Cellino Raises $16 Million Seed Round for AI-Guided Cell Therapies

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Cambridge, Mass.-based Cellino announced a $16 million seed round to enable its induced pluripotent stem cell (iPSC) engineering platform, powered by artificial intelligence (AI). The round was led by The Engine, a venture capital firm born at Massachusetts Institute of Technology, and Khosla Ventures and joined by Humboldt Fund and 8VC.

Autologous iPSCs – cells taken from a patient, engineered for therapeutic benefit and returned to the patient – have been in clinical testing since 2014, but none have reached regulatory approval. The personalized therapies have the benefit of being non-immunogenic but have been challenging for companies in the space to manufacture at scale.

Cellino aims to use image-guided machine learning AI to improve cell processing by guiding automated cell reprogramming, expansion and differentiation. If successful, the company said its approach will allow thousands of patient samples to be processed in parallel.

According to The Engine, Cellino’s platform will allow it to precisely steer iPSCs to a target tissue state. Because iPSCs can become any type of cell, the platform can effectively creating any type of mature tissue. The company’s platform can also develop programs faster for making functional tissue. The improved efficiencies are needed because some cell and tissue therapies, like chimeric antigen receptor T-cell therapies, could cost as much as $1.5 million per person.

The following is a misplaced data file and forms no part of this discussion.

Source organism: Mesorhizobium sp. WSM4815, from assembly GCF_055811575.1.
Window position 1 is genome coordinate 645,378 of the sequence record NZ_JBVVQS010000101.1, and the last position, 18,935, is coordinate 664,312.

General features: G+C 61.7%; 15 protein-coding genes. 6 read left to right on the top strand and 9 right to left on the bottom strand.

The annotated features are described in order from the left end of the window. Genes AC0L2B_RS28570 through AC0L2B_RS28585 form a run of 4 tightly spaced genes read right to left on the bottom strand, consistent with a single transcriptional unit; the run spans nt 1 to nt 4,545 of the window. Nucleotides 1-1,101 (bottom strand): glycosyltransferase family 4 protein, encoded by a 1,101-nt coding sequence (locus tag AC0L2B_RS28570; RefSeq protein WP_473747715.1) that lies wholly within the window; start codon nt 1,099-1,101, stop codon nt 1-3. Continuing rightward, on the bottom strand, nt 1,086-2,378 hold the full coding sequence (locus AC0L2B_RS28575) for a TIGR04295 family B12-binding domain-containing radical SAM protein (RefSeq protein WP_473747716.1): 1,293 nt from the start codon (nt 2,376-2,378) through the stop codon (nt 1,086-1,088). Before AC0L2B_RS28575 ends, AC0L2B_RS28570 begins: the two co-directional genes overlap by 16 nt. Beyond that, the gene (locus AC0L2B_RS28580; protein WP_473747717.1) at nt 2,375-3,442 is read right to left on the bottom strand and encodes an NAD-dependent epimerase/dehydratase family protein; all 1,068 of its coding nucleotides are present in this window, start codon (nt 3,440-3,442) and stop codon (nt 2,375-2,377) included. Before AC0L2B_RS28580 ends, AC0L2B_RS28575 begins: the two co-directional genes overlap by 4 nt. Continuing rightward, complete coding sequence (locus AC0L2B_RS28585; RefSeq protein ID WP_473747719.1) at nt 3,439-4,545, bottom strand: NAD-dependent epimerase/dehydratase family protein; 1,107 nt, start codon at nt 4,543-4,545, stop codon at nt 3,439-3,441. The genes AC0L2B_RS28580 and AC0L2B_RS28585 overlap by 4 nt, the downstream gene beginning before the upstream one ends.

The company was founded by CEO Nabiha Saklayen, Marinna Madrid and chief technology officer Matthias Wagner at Harvard University in 2017, tapping each person’s distinct background to combine experience with optics, biology and machine learning. Saklayen said the seed funding lays the groundwork for a “democratized future for autologous cells and tissues,” increasing patient access to regenerative therapies. The company has not disclosed whether it will develop its own therapies or in which disease areas it will operate.

“Stem cell-derived therapies promise regenerative and curative therapies for many diseases,” said Ann DeWitt, general partner at The Engine. “Cellino’s transformative approach will dramatically improve quality and scale.“

At least one other company is using AI to advance autologous IPSC therapies. Aspen Neurosciences is using AI genomics tools to cut manufacturing costs and time for its autologous iPSC therapies. The company’s lead program is ANPD001, an autologous neuron replacement therapy for treating sporadic Parkinson’s disease, currently in investigational new drug-enabling studies. Aspen launched in 2019 and last year raised a $70 million series A round, led by Orbimed.

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